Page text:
Charles Walter Suckling, CBE FRS (24 July 1920 – 31 October 2013) was a British chemist who first synthesised halothane, a volatile inhalational anaesthetic in 1951, while working at the Imperial Chemical Industries (ICI) Central Laboratory in Widnes.
He worked, initially as a research chemist, for ICI from 1942 to 1982, becoming Deputy Chairman of Mond Division in 1969 and Chairman of Paints Division in 1972, finally being appointed General Manager of Research in 1977 (until retirement in 1982). He was elected a Fellow of the Royal Society in 1978.
He married Eleanor Margaret Watterson in 1946; they had two sons and a daughter. He died on 31 October 2013.
At the time of Suckling's original research, the main anaesthetic gases in use were chloroform and diethyl ether, both of which had several serious drawbacks. Ether was highly flammable, which was particularly dangerous in operating theatres as electrical equipment such as diathermy became more common. Chloroform was toxic to the liver.
The halogenated alkanes (alkyl halides, also known as haloalkanes) in general, and in particular the fluorinated compounds were promising because they were volatile but not flammable. Suckling had worked on such compounds extensively during World War II, when they were used in the production of high-octane aviation fuel, and in the purification of uranium-235. He proceeded to synthesise a variety of fluorinated hydrocarbons before evaluating them for anaesthetic properties. He liaised closely with clinicians, initially in setting target physicochemical properties for ideal agents and then later in evaluating the developed compounds.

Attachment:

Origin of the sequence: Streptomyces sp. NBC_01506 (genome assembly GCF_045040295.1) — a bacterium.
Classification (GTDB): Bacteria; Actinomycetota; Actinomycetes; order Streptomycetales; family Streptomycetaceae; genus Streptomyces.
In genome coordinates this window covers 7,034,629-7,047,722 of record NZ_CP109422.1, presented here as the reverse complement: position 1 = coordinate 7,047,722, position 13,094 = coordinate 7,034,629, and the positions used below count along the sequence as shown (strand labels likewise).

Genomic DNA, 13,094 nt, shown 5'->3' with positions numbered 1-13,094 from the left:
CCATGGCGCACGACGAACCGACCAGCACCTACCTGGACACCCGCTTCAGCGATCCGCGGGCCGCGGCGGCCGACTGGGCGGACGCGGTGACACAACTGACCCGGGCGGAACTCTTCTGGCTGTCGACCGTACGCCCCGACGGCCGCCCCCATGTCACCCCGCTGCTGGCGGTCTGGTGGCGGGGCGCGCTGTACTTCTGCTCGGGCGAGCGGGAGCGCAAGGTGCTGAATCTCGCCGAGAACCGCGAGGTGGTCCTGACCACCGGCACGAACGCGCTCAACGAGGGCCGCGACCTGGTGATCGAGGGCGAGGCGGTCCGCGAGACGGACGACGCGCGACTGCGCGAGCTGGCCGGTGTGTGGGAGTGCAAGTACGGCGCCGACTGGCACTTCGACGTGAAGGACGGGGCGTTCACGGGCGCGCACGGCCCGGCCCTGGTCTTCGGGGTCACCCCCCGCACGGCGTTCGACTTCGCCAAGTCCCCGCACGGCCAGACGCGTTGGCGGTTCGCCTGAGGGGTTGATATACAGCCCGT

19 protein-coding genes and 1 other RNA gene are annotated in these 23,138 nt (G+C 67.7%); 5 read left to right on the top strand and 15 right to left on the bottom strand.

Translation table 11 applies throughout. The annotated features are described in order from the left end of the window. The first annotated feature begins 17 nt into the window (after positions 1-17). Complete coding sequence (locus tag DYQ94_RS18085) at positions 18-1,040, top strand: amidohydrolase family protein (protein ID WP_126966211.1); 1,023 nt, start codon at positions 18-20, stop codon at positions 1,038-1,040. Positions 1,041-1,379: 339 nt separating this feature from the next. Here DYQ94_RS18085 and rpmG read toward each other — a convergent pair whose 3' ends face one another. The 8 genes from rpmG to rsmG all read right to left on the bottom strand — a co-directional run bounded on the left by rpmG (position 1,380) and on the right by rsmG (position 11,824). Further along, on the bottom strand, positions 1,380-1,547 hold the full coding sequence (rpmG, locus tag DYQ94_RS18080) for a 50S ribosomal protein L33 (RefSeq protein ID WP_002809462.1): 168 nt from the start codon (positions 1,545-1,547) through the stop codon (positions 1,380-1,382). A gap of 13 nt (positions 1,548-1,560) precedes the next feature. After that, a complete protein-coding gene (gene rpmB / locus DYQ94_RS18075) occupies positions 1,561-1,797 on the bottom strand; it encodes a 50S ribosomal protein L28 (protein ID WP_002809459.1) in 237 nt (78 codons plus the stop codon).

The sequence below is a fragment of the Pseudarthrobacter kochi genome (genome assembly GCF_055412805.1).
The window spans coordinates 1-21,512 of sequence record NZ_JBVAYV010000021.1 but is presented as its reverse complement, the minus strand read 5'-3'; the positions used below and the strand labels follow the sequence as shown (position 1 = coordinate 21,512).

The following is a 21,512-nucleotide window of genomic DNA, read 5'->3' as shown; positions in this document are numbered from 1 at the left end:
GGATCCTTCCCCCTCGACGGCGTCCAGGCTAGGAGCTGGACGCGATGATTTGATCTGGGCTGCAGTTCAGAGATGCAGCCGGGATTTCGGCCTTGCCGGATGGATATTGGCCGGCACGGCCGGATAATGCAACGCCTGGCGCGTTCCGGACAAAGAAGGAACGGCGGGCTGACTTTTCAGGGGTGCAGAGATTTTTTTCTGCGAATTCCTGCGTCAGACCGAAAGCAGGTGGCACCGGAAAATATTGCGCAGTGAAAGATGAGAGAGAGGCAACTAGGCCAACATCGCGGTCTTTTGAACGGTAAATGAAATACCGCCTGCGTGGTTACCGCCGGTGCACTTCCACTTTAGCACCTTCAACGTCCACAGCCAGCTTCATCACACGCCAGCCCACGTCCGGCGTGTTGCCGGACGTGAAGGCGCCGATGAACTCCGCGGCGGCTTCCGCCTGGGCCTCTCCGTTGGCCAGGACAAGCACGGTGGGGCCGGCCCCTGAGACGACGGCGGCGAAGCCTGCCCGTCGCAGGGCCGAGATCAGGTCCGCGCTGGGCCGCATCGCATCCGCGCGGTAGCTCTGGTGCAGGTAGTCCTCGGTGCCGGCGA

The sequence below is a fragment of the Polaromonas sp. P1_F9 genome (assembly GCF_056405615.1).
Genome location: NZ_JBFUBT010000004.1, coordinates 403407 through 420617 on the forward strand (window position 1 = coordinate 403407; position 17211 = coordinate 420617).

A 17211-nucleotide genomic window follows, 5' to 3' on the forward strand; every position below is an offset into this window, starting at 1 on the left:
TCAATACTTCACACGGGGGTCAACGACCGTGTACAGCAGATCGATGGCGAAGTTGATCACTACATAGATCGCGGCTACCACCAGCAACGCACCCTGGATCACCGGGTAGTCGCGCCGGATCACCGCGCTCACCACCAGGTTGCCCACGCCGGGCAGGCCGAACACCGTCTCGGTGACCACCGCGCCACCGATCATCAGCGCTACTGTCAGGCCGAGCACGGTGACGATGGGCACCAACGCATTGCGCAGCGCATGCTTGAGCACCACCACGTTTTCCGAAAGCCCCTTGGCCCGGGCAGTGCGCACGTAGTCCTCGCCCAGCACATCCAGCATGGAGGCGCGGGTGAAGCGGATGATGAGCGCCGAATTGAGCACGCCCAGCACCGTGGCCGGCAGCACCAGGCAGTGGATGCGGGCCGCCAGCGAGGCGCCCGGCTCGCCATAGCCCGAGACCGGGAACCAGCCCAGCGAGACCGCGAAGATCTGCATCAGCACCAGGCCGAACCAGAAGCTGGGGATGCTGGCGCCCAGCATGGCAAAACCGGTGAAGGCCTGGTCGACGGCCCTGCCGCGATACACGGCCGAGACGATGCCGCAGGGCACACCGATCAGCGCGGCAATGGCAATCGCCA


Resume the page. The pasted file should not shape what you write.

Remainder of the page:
Suckling first investigated halothane's anaesthetic action by experimenting on mealworms and houseflies, and then forwarded it to Jaume Raventos, a pharmacologist, for evaluation of anaesthesia in other animals. After Raventos established its pharmacological properties, it was given to Michael Johnstone, an anaesthetist in Manchester, England, who recognised its great advantages over the other anaesthetics available and established its first clinical trial in 1956. This process of systematic study of chemical compounds with a set of pre-defined characteristics has been identified as one of the first examples of modern drug design.
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- "Fellows". Royal Society. Retrieved 23 January 2011.
- Dr Charles Walter Suckling CBE FRS
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